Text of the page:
2. Those that join gangs are predetermined to do so psychologically (genetically), which in turn confirms the validity of the politically incorrect notion of a ‘natural born criminal’. Because one’s membership in a particular gang presupposes that he or she is emotionally comfortable with being exposed to violence on a continuous basis, this can be taken as the indication that the measure of this individual’s social adaptability is utterly low. Consequently, it will be thoroughly logical to hypothesize that most gang-members are underdeveloped, in the evolutionary sense of this word. The validity of this suggestion can be partially proven, in relation to the well-established fact that there is indeed a positive correlation between the strength of one’s commitment to leading the lifestyle of a gangster, on one hand, and the likelihood for the person’s physical appearance to exhibit the signs of anthropological atavism, on the other. These signs include sloping foreheads, overdeveloped jaws, lessened sensitivity to physical pain, bodily hairiness, etc. Simply put – gangsters are nothing but the derelict of the prehistoric era when a person’s ability to ensure its physical survival used to directly depend on the size of his biceps. This, in turn, implies that gangsters cannot be ‘corrected’, by definition. The idea’s validity is partially substantiated by the process of the American penal system becoming less punitive and more rehabilitative (Simon, 2006). After all, this particular development is thoroughly consistent with two of the main provisions of Positive Criminology (founded by Cesare Lombroso): a). For as long as the government prefers to refrain from sterilizing ‘natural born criminals’, its crime-combating policies are doomed to remain utterly ineffective. b). It is morally inappropriate to apply harsh punishments to such criminals since the latter are in no position to be able to control the unconscious workings of their evolutionary underdeveloped psyche. The affiliated sub-topics are as follows:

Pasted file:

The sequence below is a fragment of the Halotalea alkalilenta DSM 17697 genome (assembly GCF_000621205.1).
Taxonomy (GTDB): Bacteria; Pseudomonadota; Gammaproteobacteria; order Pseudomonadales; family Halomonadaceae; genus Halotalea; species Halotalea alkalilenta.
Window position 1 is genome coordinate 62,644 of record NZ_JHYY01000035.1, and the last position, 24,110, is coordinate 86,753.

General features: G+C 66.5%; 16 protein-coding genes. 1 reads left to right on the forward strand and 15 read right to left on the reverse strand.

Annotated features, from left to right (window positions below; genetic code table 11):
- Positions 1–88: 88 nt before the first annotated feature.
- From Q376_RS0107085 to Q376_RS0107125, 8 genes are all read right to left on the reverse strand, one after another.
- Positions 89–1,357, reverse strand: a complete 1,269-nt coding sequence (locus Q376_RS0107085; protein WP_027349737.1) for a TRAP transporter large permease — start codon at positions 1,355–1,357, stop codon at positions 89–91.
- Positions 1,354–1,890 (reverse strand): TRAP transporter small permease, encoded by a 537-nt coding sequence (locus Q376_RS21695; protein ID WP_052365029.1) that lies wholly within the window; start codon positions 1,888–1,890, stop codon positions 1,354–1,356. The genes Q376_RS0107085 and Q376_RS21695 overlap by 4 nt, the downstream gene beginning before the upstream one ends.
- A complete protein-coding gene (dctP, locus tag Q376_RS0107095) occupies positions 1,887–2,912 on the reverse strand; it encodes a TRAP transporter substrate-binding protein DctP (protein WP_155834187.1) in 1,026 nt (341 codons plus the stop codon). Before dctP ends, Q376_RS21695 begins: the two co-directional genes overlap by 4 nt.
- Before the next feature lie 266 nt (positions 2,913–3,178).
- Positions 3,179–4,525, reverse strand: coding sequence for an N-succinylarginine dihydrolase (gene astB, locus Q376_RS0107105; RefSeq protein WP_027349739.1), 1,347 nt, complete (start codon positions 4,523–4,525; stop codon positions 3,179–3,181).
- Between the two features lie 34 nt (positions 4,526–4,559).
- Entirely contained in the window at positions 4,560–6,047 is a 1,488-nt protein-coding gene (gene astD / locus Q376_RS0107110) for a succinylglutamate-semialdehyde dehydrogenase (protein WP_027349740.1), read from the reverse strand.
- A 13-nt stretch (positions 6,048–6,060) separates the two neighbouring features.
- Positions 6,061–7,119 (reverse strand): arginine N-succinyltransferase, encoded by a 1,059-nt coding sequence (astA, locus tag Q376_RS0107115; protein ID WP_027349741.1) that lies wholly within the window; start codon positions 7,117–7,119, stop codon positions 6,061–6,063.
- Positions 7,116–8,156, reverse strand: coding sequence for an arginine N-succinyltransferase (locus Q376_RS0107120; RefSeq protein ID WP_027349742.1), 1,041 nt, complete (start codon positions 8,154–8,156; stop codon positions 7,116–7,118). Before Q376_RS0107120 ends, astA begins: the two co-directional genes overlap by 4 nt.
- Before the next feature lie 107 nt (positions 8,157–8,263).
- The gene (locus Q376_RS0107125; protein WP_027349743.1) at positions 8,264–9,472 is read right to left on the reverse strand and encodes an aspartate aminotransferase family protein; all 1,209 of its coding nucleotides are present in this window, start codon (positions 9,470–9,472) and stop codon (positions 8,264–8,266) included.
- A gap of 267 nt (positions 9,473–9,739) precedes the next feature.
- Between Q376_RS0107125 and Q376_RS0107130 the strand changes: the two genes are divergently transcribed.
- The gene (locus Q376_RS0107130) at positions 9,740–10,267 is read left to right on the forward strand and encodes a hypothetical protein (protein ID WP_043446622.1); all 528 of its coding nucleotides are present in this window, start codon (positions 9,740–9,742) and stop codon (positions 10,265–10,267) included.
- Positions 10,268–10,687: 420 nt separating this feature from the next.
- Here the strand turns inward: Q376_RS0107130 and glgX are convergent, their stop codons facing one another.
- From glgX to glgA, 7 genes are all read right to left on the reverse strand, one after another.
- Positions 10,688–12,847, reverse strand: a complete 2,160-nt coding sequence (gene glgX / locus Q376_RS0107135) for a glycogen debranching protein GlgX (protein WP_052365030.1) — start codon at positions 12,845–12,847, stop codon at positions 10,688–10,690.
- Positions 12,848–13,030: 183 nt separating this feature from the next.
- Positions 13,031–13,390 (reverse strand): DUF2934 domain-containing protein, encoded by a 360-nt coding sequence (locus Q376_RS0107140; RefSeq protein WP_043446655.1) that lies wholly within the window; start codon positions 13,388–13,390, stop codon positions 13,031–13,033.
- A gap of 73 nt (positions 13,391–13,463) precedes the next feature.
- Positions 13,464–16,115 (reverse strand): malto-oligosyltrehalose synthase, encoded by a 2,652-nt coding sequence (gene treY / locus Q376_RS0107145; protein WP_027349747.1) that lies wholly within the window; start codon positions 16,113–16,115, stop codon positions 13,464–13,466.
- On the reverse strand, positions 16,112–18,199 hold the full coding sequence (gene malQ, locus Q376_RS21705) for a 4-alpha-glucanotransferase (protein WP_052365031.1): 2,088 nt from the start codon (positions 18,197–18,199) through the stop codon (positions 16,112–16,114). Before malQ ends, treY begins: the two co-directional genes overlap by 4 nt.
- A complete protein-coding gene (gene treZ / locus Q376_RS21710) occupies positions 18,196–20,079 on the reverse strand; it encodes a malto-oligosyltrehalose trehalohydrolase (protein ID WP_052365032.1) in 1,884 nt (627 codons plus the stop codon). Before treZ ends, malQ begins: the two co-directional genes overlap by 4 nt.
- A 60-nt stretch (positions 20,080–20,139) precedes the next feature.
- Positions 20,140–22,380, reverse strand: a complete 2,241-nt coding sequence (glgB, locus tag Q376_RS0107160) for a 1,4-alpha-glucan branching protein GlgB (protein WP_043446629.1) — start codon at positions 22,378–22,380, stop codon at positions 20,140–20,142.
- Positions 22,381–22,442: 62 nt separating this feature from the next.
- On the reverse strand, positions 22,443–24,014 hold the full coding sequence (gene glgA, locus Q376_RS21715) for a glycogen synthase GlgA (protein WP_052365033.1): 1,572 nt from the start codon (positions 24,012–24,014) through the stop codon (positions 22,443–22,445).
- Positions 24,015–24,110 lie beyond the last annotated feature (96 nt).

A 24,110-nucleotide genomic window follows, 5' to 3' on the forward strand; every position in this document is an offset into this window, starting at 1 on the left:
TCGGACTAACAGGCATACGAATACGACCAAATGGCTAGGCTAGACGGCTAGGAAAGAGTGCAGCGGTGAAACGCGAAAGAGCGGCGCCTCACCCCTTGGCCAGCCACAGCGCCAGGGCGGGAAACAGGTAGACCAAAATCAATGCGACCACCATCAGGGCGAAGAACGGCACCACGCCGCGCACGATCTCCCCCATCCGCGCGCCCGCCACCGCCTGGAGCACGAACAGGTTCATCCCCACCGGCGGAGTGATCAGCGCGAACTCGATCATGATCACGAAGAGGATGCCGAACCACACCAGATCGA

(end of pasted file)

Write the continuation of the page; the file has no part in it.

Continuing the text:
1. Can it be considered fully justified that gang-members are usually subjected to racial profiling, even if informally?
    2. How can it be explained that most gangsters do live up to the stereotype of an utterly violent and physically strong, but not excessively bright individual?
    3. Will the government be able to reduce the rate of gang-related violence in this country by allowing police officers to overlook some of the provisions of the U.S. Constitution when dealing with gangsters?
  3. The emergence of criminal gangs in the U.S. should be discussed in close conjunction with what appears to be the essence of ethnocultural dynamics in America. The logic behind this suggestion is quite apparent – statistically speaking; the overwhelming majority of criminal gangs in this country are ethnic (Lahey et al., 1999). However, contrary to the politically correct outlook on the significance of this phenomenon, there is nothing accidental about it. The described state of affairs implies that the members of ethnic gangs do not simply try making some ‘easy money’, as their main priority – they strive for building their own societies within the society (Tonkonoff, 2014). One of the possible explanations to this is that, even if they were born in the U.S., most ‘ethnic gangsters’ adhere to the principles of traditional (rural) living – solidarity, ritualistic religiousness, and irrational greed. Apart from indulging in illegal activities, these individuals apply much effort into establishing ‘horizontal’ (networking) links among themselves – something that helps them to withstand the ‘vertical’ pressure of the impartial U.S. law. To strengthen these links even further, gang-members invest in increasing the emotional appeal of their way of life – something that prompts many social scientists to discuss gangs within the sub-cultural context. The above-suggestion helps us to come up with the following sub-topics: